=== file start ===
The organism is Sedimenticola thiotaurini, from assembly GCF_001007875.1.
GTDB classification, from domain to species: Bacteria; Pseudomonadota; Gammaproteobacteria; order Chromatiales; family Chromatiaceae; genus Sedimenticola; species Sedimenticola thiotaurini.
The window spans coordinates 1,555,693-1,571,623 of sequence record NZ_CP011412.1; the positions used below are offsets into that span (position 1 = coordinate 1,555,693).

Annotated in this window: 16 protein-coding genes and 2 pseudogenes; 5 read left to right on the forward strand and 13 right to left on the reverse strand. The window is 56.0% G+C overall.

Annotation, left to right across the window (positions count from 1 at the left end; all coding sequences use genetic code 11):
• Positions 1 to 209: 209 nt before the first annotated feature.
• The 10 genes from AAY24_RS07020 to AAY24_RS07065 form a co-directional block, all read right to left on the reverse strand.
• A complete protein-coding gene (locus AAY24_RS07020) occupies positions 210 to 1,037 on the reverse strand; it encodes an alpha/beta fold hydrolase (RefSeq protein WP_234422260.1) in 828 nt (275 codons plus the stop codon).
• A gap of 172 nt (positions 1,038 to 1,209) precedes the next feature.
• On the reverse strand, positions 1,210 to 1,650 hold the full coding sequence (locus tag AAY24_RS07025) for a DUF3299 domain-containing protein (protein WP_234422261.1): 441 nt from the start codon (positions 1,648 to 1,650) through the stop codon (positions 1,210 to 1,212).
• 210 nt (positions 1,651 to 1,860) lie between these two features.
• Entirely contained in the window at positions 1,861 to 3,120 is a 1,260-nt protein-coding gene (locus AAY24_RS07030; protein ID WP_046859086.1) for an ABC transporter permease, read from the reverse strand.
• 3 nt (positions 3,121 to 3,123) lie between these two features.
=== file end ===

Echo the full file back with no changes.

The organism is Sedimenticola thiotaurini, from assembly GCF_001007875.1.
GTDB classification, from domain to species: Bacteria; Pseudomonadota; Gammaproteobacteria; order Chromatiales; family Chromatiaceae; genus Sedimenticola; species Sedimenticola thiotaurini.
The window spans coordinates 1,555,693-1,571,623 of sequence record NZ_CP011412.1; the positions used below are offsets into that span (position 1 = coordinate 1,555,693).

Annotated in this window: 16 protein-coding genes and 2 pseudogenes; 5 read left to right on the forward strand and 13 right to left on the reverse strand. The window is 56.0% G+C overall.

Annotation, left to right across the window (positions count from 1 at the left end; all coding sequences use genetic code 11):
• Positions 1 to 209: 209 nt before the first annotated feature.
• The 10 genes from AAY24_RS07020 to AAY24_RS07065 form a co-directional block, all read right to left on the reverse strand.
• A complete protein-coding gene (locus AAY24_RS07020) occupies positions 210 to 1,037 on the reverse strand; it encodes an alpha/beta fold hydrolase (RefSeq protein WP_234422260.1) in 828 nt (275 codons plus the stop codon).
• A gap of 172 nt (positions 1,038 to 1,209) precedes the next feature.
• On the reverse strand, positions 1,210 to 1,650 hold the full coding sequence (locus tag AAY24_RS07025) for a DUF3299 domain-containing protein (protein WP_234422261.1): 441 nt from the start codon (positions 1,648 to 1,650) through the stop codon (positions 1,210 to 1,212).
• 210 nt (positions 1,651 to 1,860) lie between these two features.
• Entirely contained in the window at positions 1,861 to 3,120 is a 1,260-nt protein-coding gene (locus AAY24_RS07030; protein ID WP_046859086.1) for an ABC transporter permease, read from the reverse strand.
• 3 nt (positions 3,121 to 3,123) lie between these two features.